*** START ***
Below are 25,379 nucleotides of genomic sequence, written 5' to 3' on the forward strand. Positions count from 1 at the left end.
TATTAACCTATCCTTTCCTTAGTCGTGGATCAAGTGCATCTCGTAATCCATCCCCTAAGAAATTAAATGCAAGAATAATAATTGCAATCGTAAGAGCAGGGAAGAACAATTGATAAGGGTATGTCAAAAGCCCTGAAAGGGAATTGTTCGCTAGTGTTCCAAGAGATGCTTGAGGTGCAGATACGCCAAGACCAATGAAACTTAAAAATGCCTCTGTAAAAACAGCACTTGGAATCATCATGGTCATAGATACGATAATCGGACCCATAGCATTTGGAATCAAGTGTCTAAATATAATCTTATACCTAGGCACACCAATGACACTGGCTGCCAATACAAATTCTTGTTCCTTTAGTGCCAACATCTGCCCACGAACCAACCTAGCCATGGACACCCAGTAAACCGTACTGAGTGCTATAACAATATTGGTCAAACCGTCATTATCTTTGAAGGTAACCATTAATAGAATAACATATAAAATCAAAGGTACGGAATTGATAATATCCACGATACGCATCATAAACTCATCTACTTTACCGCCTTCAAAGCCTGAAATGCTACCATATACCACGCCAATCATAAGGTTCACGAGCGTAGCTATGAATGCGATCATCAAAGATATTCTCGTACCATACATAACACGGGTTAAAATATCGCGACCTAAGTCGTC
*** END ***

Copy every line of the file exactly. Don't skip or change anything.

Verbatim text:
Below are 25,379 nucleotides of genomic sequence, written 5' to 3' on the forward strand. Positions count from 1 at the left end.
TATTAACCTATCCTTTCCTTAGTCGTGGATCAAGTGCATCTCGTAATCCATCCCCTAAGAAATTAAATGCAAGAATAATAATTGCAATCGTAAGAGCAGGGAAGAACAATTGATAAGGGTATGTCAAAAGCCCTGAAAGGGAATTGTTCGCTAGTGTTCCAAGAGATGCTTGAGGTGCAGATACGCCAAGACCAATGAAACTTAAAAATGCCTCTGTAAAAACAGCACTTGGAATCATCATGGTCATAGATACGATAATCGGACCCATAGCATTTGGAATCAAGTGTCTAAATATAATCTTATACCTAGGCACACCAATGACACTGGCTGCCAATACAAATTCTTGTTCCTTTAGTGCCAACATCTGCCCACGAACCAACCTAGCCATGGACACCCAGTAAACCGTACTGAGTGCTATAACAATATTGGTCAAACCGTCATTATCTTTGAAGGTAACCATTAATAGAATAACATATAAAATCAAAGGTACGGAATTGATAATATCCACGATACGCATCATAAACTCATCTACTTTACCGCCTTCAAAGCCTGAAATGCTACCATATACCACGCCAATCATAAGGTTCACGAGCGTAGCTATGAATGCGATCATCAAAGATATTCTCGTACCATACATAACACGGGTTAAAATATCGCGACCTAAGTCGTC